Citizens Memorial Hospital | Vitality | Summer 2024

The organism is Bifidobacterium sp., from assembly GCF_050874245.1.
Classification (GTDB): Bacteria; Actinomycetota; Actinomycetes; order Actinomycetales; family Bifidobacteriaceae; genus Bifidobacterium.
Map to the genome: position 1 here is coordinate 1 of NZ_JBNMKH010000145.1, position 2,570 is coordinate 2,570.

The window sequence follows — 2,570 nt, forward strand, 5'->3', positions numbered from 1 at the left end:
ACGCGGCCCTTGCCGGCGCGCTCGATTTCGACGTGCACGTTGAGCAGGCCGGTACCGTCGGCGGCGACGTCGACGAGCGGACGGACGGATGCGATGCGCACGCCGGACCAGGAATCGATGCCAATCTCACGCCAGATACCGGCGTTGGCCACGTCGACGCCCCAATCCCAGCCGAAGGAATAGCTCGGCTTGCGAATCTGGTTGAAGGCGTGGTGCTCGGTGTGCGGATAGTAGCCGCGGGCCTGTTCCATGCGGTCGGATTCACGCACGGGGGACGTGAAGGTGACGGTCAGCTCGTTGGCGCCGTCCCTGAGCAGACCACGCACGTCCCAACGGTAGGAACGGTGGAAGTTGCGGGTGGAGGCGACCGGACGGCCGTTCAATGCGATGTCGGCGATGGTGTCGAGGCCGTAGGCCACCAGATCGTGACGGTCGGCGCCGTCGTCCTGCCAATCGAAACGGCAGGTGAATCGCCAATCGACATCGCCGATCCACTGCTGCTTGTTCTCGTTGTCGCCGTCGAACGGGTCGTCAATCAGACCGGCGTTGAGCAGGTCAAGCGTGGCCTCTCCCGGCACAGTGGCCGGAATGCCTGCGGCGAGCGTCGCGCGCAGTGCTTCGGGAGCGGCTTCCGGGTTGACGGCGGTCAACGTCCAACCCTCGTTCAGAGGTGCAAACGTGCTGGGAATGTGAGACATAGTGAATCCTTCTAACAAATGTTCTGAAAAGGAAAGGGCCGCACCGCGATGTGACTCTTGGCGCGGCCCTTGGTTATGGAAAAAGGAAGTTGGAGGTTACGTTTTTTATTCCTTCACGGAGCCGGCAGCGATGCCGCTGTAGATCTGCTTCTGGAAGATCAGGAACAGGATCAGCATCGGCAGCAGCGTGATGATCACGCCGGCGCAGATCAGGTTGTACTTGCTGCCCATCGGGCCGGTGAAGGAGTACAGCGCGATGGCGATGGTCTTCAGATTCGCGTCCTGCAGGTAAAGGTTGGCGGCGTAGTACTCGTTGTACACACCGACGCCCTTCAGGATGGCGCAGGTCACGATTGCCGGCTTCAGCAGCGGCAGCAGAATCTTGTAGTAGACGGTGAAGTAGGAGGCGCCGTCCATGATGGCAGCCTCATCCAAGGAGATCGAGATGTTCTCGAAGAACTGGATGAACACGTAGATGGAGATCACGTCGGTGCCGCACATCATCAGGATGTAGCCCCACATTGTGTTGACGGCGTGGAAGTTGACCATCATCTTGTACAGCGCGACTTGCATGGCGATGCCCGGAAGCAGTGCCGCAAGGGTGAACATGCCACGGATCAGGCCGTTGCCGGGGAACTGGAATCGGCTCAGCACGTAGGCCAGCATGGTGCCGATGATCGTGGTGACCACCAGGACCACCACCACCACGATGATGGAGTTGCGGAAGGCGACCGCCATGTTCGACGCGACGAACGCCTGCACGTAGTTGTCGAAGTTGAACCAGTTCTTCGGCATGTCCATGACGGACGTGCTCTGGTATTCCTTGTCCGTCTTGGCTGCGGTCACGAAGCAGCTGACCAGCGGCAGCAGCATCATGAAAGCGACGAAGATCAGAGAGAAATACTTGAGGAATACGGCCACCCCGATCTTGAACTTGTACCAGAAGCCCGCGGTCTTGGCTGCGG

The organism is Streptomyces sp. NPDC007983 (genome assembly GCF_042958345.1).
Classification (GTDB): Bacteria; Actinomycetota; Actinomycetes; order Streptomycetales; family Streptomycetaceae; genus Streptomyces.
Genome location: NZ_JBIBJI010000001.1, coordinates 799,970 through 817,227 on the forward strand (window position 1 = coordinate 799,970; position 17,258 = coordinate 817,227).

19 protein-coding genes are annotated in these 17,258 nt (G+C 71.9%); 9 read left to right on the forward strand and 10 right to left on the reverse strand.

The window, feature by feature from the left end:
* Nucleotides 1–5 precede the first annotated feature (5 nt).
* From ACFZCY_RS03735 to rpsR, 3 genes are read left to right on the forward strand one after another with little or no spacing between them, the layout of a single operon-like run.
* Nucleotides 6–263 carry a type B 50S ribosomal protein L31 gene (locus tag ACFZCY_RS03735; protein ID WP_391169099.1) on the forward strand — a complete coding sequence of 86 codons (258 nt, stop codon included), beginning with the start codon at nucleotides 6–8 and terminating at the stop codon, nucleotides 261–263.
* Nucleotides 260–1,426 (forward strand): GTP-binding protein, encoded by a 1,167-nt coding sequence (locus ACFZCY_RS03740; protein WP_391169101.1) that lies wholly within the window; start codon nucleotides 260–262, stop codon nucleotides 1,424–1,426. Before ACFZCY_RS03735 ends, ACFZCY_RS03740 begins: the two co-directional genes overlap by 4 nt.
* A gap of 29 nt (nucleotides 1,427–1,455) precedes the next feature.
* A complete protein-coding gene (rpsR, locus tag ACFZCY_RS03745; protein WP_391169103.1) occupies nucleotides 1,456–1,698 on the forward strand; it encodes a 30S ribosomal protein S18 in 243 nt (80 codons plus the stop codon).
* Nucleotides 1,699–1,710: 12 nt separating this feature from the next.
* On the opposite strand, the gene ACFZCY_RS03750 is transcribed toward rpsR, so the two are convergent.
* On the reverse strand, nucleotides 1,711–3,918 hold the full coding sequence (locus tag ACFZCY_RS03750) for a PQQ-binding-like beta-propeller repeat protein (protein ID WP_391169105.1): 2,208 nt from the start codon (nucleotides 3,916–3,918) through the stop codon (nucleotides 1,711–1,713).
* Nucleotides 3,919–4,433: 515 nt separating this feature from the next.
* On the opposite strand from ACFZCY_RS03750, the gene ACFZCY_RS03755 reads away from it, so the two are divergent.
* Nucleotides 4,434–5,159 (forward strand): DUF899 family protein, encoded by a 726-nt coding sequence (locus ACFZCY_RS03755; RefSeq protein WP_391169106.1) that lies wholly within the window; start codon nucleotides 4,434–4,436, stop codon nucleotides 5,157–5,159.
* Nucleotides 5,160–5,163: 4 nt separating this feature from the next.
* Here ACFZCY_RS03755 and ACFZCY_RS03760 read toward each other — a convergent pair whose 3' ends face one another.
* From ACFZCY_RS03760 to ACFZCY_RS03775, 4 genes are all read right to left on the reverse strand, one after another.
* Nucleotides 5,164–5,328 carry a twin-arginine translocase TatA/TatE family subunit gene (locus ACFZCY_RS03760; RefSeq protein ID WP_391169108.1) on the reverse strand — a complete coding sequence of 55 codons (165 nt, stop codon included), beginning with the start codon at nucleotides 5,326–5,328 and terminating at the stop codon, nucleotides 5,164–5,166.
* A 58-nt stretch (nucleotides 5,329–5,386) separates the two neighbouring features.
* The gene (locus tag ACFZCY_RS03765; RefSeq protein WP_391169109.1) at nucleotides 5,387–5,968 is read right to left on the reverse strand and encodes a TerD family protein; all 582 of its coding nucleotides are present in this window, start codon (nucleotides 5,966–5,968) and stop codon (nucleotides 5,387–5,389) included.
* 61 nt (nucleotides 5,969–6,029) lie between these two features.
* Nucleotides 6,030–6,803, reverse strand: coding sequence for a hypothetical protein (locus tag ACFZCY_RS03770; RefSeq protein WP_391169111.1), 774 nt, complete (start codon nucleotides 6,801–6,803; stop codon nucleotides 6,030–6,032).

10 VITALITY Summer 2024 Online mammogram scheduling Book your next mammogram appointment at CMH online at 1. Log in to your CMH Patient Portal and click “Schedule Appointment.” 2. Select “Mammogram Screening” and click “Next.” 3. Answer a few questions.* 4. Select the date and time that work best for you. *If you answer “Yes” to any of the questions, you must call 417-328-6261 to schedule your appointment. Mammograms: Make time for the test In today’s busy world, it’s easy to put off screening tests like mammograms. But if you’re a woman, it’s crucial to remember this: Breast cancer is typically easier to treat when found early. And while mammograms aren’t perfect, these X-rays still are the best tool we have for finding breast cancer in its beginning stages. They can detect breast tumors that are even too tiny to feel. Who should get a mammogram? The American College of Radiology recommends annual mammograms for women age 40 and older. Women who are at high risk for breast cancer may need to start screening earlier or have screenings more often. Factors that are considered high risk include: ● Having a family history of breast cancer. ● Inheriting a mutation in either the BRCA1 or BRCA2 genes. ● Having had radiation therapy to the chest area between the ages of 10 and 30. ● Having breasts with a lot of dense tissue. “Breast self-exams are very important, too, but they are no substitute for annual mammograms,” says Jana Horner, M.D., with the CMH Breast Care Center in Bolivar. “They help you learn how your breasts normally look and feel and can alert you to any lumps or changes in your breasts. Let your primary care doctor know if you see or feel anything different or unusual.” Don’t delay If it’s been a while since you’ve had a mammogram, take the time right now to schedule a test. Sticking to a recommended screening schedule is key to early detection of the disease, which helps save lives. Talk to your primary care provider about when and how often you should be screened. Additional sources: American College of Obstetricians and Gynecologists; Centers for Disease Control and Prevention